About Blue Plaques
London’s blue plaques scheme, run by English Heritage, celebrates the links between notable figures of the past and the buildings in which they lived and worked. Founded in 1866, it has inspired many similar schemes in the UK and around the world.
Discover some key facts about the scheme below.
QUIZ: How well do you know Londoners with blue plaques?
Do you know your political pioneers from your ground-breaking scientists? Can you name the eminent authors who lived at the same address?
Test your knowledge famous former residents of London with our blue plaques quiz.Take the quiz
THE ENGLISH HERITAGE SCHEME
English Heritage has run the London blue plaques scheme since 1986, when it had already been in existence for 120 years. Before that it was run by three bodies in succession – the (Royal) Society of Arts, the London County Council and the Greater London Council.
Outside London, many local councils, civic societies and other organisations run similar plaque schemes. English Heritage piloted a national project between 2000 and 2005, but found that much of the ground had already been covered, so we decided to retain the London-only focus.
MORE ABOUT THE SCHEME’S HISTORY
WHO CAN GET A PLAQUE?
To be awarded an official English Heritage plaque, the proposed recipient must have died at least 20 years ago. This is to help ensure that the decision about whether or not to shortlist a candidate is made with a sufficient degree of hindsight.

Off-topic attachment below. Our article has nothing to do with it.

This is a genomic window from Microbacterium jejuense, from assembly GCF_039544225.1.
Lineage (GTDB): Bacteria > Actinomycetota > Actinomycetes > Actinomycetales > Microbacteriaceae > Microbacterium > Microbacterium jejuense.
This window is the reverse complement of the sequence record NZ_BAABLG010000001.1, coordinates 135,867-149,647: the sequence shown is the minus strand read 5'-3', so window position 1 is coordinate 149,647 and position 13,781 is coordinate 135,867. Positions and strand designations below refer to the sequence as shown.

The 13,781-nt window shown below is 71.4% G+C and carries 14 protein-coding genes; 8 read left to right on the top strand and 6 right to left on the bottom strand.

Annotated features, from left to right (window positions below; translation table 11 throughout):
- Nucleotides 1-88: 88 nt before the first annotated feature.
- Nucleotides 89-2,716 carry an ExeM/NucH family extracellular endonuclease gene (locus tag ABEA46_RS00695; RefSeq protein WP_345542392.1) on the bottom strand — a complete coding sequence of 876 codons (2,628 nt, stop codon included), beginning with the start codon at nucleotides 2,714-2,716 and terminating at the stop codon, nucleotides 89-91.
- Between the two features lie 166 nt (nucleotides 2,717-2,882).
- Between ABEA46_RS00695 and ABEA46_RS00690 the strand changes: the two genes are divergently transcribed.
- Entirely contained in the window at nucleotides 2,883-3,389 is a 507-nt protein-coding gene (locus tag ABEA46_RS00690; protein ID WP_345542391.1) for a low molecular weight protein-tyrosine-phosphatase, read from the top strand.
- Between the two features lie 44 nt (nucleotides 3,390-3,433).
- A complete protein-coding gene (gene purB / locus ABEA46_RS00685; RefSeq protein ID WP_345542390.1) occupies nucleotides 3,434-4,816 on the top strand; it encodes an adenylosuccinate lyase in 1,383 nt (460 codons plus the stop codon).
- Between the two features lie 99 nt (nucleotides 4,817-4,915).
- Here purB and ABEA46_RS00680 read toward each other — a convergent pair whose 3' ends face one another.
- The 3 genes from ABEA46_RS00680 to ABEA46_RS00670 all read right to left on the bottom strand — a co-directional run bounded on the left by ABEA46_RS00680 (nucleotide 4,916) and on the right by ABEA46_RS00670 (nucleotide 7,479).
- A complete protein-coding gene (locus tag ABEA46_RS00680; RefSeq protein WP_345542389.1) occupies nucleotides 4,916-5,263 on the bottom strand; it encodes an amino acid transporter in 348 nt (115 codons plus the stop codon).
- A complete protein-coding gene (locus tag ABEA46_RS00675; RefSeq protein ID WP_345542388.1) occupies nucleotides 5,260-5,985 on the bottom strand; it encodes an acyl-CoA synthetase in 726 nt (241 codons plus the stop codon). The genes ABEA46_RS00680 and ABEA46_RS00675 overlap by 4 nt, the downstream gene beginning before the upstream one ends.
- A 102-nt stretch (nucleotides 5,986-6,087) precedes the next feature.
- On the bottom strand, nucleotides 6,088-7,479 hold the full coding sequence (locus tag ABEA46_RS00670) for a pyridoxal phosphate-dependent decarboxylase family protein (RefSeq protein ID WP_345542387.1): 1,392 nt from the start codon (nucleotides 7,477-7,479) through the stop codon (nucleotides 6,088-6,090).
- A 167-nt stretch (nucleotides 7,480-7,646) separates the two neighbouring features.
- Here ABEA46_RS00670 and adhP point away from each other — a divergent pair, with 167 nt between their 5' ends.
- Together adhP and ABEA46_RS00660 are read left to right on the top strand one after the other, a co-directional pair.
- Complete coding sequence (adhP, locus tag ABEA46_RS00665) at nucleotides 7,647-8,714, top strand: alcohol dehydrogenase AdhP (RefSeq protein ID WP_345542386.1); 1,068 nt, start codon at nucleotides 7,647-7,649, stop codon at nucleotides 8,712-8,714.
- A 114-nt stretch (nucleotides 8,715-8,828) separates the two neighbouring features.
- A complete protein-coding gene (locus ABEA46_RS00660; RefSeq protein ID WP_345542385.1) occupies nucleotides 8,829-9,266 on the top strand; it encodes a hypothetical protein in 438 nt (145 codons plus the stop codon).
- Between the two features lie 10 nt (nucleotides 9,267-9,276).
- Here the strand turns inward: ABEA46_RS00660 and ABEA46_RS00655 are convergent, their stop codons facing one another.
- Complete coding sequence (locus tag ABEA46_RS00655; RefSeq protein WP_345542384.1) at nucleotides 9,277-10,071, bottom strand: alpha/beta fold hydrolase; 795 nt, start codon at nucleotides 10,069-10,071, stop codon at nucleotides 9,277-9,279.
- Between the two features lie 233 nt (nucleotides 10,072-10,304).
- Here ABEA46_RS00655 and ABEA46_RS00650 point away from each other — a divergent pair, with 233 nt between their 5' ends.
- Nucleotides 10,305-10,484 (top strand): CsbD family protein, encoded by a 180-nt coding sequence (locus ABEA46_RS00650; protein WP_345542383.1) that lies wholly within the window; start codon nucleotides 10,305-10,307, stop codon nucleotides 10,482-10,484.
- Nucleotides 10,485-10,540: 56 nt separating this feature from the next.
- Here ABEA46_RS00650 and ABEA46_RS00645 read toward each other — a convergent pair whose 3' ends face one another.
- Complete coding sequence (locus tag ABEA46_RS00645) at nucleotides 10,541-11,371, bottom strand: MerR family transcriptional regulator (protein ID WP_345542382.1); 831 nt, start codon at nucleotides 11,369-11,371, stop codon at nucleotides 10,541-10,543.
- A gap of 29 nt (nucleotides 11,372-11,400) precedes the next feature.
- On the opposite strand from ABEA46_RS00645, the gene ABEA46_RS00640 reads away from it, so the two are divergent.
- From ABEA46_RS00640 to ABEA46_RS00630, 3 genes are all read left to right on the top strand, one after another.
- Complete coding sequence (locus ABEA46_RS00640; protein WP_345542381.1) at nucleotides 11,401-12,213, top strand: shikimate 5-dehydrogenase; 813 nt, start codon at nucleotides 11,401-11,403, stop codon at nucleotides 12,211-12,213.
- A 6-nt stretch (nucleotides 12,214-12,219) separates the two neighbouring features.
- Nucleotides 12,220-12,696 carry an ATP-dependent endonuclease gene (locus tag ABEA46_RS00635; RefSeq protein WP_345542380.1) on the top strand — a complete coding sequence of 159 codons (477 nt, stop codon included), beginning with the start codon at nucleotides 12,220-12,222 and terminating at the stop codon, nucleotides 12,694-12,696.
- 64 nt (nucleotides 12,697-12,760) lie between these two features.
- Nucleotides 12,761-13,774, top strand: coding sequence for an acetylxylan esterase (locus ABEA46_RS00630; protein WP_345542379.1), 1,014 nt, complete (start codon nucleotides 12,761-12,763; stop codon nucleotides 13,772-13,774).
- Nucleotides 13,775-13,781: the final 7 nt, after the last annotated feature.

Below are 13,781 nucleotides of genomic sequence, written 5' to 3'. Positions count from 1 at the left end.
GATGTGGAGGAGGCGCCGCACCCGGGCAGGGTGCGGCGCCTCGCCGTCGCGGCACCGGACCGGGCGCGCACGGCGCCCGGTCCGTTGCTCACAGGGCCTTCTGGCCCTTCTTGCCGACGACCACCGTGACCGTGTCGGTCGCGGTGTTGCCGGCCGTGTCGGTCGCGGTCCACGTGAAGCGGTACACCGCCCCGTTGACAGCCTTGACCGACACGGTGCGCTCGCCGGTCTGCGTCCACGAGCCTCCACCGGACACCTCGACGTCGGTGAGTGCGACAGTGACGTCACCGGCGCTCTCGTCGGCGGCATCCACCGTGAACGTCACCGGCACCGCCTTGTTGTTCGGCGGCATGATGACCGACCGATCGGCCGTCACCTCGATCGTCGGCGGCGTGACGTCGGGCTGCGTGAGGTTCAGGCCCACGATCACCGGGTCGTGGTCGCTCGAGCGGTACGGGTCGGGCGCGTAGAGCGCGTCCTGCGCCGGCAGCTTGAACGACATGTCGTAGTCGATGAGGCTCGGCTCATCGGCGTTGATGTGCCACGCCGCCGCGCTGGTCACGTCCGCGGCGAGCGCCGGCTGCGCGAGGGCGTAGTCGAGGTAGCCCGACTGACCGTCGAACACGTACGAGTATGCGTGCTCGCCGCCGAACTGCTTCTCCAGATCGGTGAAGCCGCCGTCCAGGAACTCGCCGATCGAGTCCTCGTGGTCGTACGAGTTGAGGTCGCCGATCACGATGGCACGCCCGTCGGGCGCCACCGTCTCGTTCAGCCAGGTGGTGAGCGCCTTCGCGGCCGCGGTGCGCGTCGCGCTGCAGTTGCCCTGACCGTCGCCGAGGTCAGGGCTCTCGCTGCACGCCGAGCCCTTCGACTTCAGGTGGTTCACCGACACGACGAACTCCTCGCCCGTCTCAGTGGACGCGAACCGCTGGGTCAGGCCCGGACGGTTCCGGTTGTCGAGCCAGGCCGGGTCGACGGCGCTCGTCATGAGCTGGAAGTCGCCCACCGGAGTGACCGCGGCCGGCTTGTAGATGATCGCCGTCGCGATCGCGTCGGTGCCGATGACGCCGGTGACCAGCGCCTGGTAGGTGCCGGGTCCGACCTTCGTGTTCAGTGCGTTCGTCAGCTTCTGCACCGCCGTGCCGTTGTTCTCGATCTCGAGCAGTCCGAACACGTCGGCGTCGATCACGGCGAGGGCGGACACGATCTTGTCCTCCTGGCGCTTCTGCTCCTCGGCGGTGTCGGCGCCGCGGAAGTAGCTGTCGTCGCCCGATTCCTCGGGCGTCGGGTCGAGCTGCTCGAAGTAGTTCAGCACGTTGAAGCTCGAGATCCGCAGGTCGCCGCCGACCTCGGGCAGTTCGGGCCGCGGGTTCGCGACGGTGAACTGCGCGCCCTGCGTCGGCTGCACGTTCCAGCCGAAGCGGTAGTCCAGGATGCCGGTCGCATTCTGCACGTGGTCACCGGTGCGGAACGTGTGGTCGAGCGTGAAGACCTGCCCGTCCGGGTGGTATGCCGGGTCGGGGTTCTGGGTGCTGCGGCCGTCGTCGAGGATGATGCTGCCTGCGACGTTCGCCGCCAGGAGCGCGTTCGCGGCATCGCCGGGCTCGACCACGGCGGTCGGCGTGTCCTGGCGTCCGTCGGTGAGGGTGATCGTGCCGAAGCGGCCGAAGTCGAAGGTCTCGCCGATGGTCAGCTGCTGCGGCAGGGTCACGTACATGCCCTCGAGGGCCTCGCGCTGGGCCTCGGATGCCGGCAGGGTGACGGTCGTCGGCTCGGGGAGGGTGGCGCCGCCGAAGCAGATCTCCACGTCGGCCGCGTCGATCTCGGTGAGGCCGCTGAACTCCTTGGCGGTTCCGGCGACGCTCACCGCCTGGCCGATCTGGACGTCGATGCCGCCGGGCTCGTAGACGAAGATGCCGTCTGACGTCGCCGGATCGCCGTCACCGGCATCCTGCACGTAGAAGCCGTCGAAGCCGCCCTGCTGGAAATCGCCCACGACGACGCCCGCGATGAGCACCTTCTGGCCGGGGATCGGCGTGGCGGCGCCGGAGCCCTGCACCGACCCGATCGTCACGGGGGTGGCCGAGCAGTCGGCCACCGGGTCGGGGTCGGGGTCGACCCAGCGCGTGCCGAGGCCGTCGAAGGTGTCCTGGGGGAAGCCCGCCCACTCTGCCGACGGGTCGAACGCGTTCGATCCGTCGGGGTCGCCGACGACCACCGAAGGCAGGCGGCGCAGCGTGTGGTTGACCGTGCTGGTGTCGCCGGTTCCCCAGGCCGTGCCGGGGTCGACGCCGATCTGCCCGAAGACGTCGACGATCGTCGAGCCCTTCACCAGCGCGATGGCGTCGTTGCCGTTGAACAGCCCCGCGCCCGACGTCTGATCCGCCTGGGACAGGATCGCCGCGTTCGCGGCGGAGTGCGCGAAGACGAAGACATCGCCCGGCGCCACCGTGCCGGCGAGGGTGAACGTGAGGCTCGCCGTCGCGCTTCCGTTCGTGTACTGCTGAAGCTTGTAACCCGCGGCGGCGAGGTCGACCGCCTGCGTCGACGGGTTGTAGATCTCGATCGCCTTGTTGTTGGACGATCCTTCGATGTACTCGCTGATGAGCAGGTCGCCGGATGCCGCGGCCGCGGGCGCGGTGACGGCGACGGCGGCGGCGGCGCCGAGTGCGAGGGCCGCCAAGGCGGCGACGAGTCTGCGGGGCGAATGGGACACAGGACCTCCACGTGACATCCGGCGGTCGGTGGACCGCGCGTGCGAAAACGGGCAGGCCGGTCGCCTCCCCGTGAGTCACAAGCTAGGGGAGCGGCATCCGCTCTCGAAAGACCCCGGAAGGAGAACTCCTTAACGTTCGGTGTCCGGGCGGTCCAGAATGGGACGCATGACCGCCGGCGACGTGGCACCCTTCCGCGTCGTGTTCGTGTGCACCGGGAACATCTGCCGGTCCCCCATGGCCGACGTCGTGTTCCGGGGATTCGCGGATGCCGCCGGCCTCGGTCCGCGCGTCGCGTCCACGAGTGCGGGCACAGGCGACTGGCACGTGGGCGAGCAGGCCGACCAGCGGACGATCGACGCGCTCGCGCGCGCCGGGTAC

However, plaques are as much about the buildings in which people lived and worked as about the subjects being commemorated – the intrinsic aim of English Heritage blue plaques is to celebrate the relationship between people and place. For this reason, we only erect a plaque if there is a surviving building closely associated with the person in question.
In the past, different criteria were sometimes used: some plaques were put up to mark the site of a house which has since been demolished, and the 20-year rule did not always apply. The plaque to Napoleon III, for example – the oldest to survive – went up when he was still alive. However, the criteria are now applied without exception.
The English Heritage scheme relies on nominations from the public, so if you think someone deserves a plaque, and fits the criteria for acceptance, please let us know.
FIND OUT HOW TO PROPOSE A PLAQUE
TOP TEN BLUE PLAQUE FACTS
Where is the oldest surviving plaque, and who does it commemorate? How many plaques are there? How many houses have two plaques? Find out the answers to these questions and more.
Find out more about blue plaques
How to spot a plaque
Not all plaques in the official English Heritage scheme are blue. The famous blue roundel that we recognise today only became the standard design after the Second World War.
Although the very first plaques were blue, plaque-makers experimented with brown, terracotta, green, bronze, lead and stone plaques in the early years. Different shapes, including squares and rectangles, have also been used.
You can tell that a plaque is an ‘official’ one if it bears the name of one of the four successive bodies that have run the scheme – the Society of Arts, the London County Council, the Greater London Council or English Heritage. You can also search for the plaque to check if it’s part of our scheme.
Read more about plaque designs
Built to Last: The Making of a Blue Plaque
London’s blue plaques are hand made in Cornwall by the Ashworth family. Frank and Sue are highly skilled artisan craftspeople who have been making the plaques since 1984.
Over the years they have perfected the recipe and techniques for creating plaques that will last as long as any building. We went to meet them as they were making Freddie Mercury’s blue plaque to learn more about how the plaques are made.